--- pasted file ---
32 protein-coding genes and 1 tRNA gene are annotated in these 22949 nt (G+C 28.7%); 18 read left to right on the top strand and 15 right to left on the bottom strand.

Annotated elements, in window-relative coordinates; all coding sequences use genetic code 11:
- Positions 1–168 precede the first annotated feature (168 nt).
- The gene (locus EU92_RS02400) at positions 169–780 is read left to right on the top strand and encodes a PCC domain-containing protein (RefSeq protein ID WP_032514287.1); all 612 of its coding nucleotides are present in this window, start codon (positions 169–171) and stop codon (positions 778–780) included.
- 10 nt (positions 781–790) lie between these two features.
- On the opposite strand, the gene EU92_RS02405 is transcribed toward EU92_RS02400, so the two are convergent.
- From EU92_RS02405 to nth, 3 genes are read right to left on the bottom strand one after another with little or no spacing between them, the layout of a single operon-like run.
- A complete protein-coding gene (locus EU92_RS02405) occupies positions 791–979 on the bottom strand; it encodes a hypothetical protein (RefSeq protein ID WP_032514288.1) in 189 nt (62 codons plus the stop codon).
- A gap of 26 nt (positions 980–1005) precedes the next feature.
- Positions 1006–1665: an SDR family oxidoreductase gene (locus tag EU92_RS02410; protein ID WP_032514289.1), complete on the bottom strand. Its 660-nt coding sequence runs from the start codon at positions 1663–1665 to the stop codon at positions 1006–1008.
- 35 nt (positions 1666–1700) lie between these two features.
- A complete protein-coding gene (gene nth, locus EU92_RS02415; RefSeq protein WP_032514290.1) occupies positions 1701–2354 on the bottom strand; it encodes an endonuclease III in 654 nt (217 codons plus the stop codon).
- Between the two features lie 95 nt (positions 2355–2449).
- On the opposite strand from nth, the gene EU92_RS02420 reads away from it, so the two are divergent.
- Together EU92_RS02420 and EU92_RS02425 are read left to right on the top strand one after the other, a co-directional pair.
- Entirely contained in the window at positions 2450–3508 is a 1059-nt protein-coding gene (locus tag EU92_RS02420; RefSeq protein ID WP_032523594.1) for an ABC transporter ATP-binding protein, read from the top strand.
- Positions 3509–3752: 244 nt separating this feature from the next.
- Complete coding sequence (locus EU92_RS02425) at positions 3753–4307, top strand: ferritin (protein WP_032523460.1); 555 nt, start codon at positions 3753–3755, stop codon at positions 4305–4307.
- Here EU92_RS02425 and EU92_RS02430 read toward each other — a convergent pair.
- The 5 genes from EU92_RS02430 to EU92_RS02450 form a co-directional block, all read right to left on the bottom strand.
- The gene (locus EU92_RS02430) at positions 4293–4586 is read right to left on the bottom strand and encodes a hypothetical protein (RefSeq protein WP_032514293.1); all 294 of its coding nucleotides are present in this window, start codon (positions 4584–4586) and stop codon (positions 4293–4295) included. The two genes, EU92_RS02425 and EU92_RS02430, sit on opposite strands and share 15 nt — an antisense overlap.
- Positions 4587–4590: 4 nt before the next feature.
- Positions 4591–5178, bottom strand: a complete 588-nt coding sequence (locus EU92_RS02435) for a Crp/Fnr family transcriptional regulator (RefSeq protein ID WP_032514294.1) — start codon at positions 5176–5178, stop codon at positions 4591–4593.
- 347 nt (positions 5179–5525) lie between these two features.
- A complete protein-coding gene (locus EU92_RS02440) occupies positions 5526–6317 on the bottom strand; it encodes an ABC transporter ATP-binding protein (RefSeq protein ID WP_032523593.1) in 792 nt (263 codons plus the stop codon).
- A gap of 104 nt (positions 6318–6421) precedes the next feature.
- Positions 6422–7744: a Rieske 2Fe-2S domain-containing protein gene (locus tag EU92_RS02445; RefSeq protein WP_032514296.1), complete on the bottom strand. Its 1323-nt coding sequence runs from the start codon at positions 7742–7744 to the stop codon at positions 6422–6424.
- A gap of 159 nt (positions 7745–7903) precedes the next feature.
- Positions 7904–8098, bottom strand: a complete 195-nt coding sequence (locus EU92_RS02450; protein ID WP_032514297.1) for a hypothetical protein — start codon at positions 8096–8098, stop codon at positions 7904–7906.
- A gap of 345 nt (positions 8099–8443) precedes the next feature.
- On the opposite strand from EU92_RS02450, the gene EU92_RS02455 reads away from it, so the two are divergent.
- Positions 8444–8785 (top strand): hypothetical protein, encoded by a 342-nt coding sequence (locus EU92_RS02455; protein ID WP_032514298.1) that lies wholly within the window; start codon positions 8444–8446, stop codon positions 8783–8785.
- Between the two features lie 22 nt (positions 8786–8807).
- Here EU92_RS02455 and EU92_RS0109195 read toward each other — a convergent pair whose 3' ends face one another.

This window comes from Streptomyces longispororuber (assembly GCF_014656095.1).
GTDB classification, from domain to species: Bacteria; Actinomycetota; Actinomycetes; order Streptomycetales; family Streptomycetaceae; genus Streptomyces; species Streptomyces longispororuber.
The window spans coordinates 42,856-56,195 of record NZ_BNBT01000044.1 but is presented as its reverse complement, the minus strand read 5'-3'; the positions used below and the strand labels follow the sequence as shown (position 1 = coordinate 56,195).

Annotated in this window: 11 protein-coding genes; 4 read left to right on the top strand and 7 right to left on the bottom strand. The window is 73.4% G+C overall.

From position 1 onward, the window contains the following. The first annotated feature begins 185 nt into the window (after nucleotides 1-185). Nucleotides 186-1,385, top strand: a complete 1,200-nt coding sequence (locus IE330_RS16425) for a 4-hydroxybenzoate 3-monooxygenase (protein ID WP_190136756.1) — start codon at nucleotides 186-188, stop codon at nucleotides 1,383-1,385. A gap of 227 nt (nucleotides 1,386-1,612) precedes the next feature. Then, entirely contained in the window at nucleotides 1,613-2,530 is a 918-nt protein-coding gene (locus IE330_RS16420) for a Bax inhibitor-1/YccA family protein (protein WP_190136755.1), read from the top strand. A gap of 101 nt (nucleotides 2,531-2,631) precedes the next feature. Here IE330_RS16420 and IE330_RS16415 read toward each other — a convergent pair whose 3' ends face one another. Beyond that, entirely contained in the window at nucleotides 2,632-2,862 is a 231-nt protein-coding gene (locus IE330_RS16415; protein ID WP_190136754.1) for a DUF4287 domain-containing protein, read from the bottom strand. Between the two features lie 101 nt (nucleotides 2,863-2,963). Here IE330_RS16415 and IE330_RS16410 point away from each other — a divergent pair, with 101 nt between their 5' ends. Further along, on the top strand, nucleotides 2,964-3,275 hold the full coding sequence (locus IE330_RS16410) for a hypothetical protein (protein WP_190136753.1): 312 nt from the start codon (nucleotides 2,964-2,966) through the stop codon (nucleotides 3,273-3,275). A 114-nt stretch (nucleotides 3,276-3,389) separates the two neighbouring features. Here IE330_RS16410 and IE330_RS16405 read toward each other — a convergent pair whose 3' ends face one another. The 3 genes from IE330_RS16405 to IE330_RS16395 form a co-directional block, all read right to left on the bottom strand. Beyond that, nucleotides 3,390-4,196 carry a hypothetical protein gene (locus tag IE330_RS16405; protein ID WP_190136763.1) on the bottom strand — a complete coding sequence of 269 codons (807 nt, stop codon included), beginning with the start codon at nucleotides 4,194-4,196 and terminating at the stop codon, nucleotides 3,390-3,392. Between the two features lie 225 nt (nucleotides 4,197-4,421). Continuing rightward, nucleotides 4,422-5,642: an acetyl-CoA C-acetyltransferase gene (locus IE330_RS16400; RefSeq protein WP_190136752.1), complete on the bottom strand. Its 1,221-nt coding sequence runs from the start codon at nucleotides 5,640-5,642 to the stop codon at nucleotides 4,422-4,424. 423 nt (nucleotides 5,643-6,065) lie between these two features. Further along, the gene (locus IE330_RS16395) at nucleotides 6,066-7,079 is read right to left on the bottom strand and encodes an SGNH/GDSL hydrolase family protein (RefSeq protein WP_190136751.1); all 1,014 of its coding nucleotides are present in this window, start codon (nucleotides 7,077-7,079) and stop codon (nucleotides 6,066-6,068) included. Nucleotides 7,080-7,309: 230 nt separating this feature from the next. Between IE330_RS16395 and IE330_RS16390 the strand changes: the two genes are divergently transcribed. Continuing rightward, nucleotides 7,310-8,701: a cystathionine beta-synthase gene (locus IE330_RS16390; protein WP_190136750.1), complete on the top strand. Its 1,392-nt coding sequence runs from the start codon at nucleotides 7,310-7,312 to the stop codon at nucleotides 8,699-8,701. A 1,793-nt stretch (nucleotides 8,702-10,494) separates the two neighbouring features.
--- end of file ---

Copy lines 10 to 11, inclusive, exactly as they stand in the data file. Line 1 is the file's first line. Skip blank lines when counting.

- Positions 1006–1665: an SDR family oxidoreductase gene (locus tag EU92_RS02410; protein ID WP_032514289.1), complete on the bottom strand. Its 660-nt coding sequence runs from the start codon at positions 1663–1665 to the stop codon at positions 1006–1008.
- 35 nt (positions 1666–1700) lie between these two features.